College baseball just getting to its prime
Posted June 7, 2013
Current South Carolina head baseball coach Chad Holbrook remembers life playing in Chapel Hill well.
"When I played there, the cages were all dirt," he said laughing. "Coach (Mike Roberts) would run us, and it was so dusty, we would spit up dirt. It would come through my nose."
A fine illustration of what college baseball used to be back in the day. Way back in 1990, that is, when Holbrook played for the Heels. Not that long ago by normal standards, but it is a different world for the sport these days.
"I went to a regional my freshman year and we played on a football field. In a regional," Holbrook said.
Now every regional game is broadcast online and many on TV. Most coaches are very quick to thank ESPN for the growth of college baseball. The network certainly deserves a bulk of the credit, but I think it goes way deeper than that.
Take Boshamer stadium for example. UNC spent a bunch of money in 2008 to renovate. The capacity is now up to 5,000. The park includes a suite level. It has a lot of the comforts of a major league park. The players have access to a state-of-the-art clubhouse. They have indoor batting cages and a player's lounge. Needless to say, these guys won't be telling stories of coughing up dirt when they reflect on their glory days in 20 years.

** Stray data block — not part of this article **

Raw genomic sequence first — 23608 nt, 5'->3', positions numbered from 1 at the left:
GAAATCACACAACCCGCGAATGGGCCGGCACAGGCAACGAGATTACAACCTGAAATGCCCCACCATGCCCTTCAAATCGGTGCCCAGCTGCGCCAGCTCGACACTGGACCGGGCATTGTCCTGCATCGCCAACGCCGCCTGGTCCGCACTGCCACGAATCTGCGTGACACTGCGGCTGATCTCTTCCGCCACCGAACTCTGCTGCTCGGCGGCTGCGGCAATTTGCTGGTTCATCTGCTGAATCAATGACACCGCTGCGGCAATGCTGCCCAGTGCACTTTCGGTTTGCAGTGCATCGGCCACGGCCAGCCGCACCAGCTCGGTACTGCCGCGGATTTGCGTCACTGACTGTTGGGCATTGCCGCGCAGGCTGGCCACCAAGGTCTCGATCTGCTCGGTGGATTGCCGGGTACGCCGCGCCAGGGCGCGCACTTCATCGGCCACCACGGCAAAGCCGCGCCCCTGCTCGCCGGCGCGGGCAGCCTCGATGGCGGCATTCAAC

The sport also owes some of the boom the last few years to the change in bats. The NCAA changed to a more "wood-like" bat in 2011. Some thought this would hurt popularity at the time of the change, but it's made the game much more watchable. You see fewer 16-14 games and more strategy. You see more high-level pitchers giving the sport a try thanks to the new bats. They know their development will be more like the minor leagues. That wasn't the case in the "ping-era".
"It's made a lot of big strides and improvements," said UNC head coach Mike Fox. "Just sitting (in front of a bunch of media) is new. It's exciting."
And it just continues to get bigger. It's one sport where the "good ol' days" may be now.